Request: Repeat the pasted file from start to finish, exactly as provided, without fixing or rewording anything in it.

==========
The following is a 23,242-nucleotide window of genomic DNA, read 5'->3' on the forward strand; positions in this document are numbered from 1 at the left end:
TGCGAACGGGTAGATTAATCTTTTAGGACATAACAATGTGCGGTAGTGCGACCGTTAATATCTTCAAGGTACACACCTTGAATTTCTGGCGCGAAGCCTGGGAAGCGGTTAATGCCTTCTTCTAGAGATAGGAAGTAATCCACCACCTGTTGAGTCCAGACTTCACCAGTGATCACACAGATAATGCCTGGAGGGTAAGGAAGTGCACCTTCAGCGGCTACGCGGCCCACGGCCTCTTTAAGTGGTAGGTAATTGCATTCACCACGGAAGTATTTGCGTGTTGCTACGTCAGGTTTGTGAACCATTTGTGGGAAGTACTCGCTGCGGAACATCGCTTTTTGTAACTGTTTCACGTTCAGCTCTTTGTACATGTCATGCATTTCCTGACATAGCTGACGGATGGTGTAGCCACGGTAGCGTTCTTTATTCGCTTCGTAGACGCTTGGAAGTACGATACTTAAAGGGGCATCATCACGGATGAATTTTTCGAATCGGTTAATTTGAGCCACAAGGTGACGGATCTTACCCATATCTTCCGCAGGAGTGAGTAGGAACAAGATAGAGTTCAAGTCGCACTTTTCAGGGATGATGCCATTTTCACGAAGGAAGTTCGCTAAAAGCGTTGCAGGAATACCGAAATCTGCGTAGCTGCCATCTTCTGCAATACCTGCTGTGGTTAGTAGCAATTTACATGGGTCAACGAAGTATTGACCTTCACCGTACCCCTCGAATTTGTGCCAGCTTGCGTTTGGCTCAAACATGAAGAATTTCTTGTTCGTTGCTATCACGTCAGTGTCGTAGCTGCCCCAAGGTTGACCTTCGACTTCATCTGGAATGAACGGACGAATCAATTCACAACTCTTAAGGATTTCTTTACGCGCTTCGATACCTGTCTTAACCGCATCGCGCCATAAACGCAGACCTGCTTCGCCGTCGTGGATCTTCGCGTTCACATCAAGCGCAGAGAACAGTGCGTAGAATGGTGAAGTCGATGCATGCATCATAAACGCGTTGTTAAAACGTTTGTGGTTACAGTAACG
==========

The following is a 23,242-nucleotide window of genomic DNA, read 5'->3' on the forward strand; positions in this document are numbered from 1 at the left end:
TGCGAACGGGTAGATTAATCTTTTAGGACATAACAATGTGCGGTAGTGCGACCGTTAATATCTTCAAGGTACACACCTTGAATTTCTGGCGCGAAGCCTGGGAAGCGGTTAATGCCTTCTTCTAGAGATAGGAAGTAATCCACCACCTGTTGAGTCCAGACTTCACCAGTGATCACACAGATAATGCCTGGAGGGTAAGGAAGTGCACCTTCAGCGGCTACGCGGCCCACGGCCTCTTTAAGTGGTAGGTAATTGCATTCACCACGGAAGTATTTGCGTGTTGCTACGTCAGGTTTGTGAACCATTTGTGGGAAGTACTCGCTGCGGAACATCGCTTTTTGTAACTGTTTCACGTTCAGCTCTTTGTACATGTCATGCATTTCCTGACATAGCTGACGGATGGTGTAGCCACGGTAGCGTTCTTTATTCGCTTCGTAGACGCTTGGAAGTACGATACTTAAAGGGGCATCATCACGGATGAATTTTTCGAATCGGTTAATTTGAGCCACAAGGTGACGGATCTTACCCATATCTTCCGCAGGAGTGAGTAGGAACAAGATAGAGTTCAAGTCGCACTTTTCAGGGATGATGCCATTTTCACGAAGGAAGTTCGCTAAAAGCGTTGCAGGAATACCGAAATCTGCGTAGCTGCCATCTTCTGCAATACCTGCTGTGGTTAGTAGCAATTTACATGGGTCAACGAAGTATTGACCTTCACCGTACCCCTCGAATTTGTGCCAGCTTGCGTTTGGCTCAAACATGAAGAATTTCTTGTTCGTTGCTATCACGTCAGTGTCGTAGCTGCCCCAAGGTTGACCTTCGACTTCATCTGGAATGAACGGACGAATCAATTCACAACTCTTAAGGATTTCTTTACGCGCTTCGATACCTGTCTTAACCGCATCGCGCCATAAACGCAGACCTGCTTCGCCGTCGTGGATCTTCGCGTTCACATCAAGCGCAGAGAACAGTGCGTAGAATGGTGAAGTCGATGCATGCATCATAAACGCGTTGTTAAAACGTTTGTGGTTACAGTAACG